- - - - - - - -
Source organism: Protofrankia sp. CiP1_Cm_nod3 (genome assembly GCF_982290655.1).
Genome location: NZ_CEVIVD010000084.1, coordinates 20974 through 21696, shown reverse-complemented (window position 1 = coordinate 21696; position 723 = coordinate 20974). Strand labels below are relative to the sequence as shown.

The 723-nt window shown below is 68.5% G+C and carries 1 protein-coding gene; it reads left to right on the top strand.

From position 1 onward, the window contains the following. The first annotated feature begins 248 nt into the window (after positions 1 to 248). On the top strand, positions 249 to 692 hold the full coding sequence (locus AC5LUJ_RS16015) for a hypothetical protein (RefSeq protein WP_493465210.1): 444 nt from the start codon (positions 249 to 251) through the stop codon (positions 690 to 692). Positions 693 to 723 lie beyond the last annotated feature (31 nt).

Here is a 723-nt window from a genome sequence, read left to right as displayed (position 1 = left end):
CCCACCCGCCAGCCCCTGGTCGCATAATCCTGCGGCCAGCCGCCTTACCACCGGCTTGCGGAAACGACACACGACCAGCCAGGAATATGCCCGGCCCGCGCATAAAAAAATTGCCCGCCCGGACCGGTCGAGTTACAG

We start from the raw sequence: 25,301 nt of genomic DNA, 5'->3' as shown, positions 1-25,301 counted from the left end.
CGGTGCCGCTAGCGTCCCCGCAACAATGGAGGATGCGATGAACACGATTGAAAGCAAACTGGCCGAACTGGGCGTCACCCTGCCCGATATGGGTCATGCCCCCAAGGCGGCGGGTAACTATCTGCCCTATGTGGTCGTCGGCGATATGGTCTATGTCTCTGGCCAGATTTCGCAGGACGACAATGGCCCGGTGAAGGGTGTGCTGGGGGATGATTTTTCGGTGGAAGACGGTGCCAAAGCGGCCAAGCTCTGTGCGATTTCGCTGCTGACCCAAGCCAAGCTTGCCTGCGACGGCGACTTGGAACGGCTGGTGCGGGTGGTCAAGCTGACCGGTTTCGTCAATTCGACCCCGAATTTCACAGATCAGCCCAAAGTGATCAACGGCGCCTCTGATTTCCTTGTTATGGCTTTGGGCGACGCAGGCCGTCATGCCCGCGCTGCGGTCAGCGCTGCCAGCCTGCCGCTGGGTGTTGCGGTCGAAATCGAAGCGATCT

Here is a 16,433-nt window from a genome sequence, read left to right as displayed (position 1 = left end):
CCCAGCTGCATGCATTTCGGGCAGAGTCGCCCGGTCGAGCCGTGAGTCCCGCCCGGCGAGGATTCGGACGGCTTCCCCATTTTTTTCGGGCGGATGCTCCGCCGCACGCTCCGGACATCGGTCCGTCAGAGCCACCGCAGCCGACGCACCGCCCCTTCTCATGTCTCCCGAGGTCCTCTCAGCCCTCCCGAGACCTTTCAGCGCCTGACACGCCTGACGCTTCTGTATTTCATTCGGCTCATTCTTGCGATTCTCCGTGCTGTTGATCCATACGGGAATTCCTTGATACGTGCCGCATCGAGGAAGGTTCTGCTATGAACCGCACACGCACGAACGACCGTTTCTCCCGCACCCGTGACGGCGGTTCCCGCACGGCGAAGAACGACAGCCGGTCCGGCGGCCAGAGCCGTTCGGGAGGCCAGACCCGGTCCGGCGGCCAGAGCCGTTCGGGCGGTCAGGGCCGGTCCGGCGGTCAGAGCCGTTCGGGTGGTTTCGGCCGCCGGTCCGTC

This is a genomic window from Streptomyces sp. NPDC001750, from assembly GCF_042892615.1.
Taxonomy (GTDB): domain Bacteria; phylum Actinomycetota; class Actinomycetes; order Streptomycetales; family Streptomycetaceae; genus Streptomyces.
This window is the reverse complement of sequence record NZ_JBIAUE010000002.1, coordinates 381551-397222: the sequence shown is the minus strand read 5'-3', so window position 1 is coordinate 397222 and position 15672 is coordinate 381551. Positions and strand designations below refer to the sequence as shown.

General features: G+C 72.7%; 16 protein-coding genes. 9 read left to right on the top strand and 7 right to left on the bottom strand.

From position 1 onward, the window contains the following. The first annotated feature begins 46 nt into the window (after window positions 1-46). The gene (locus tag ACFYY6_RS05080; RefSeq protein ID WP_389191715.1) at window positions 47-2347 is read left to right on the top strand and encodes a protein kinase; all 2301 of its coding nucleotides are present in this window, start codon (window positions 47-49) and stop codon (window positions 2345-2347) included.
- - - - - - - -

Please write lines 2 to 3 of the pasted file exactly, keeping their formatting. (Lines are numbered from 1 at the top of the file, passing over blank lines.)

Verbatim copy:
Genome location: NZ_CEVIVD010000084.1, coordinates 20974 through 21696, shown reverse-complemented (window position 1 = coordinate 21696; position 723 = coordinate 20974). Strand labels below are relative to the sequence as shown.

The 723-nt window shown below is 68.5% G+C and carries 1 protein-coding gene; it reads left to right on the top strand.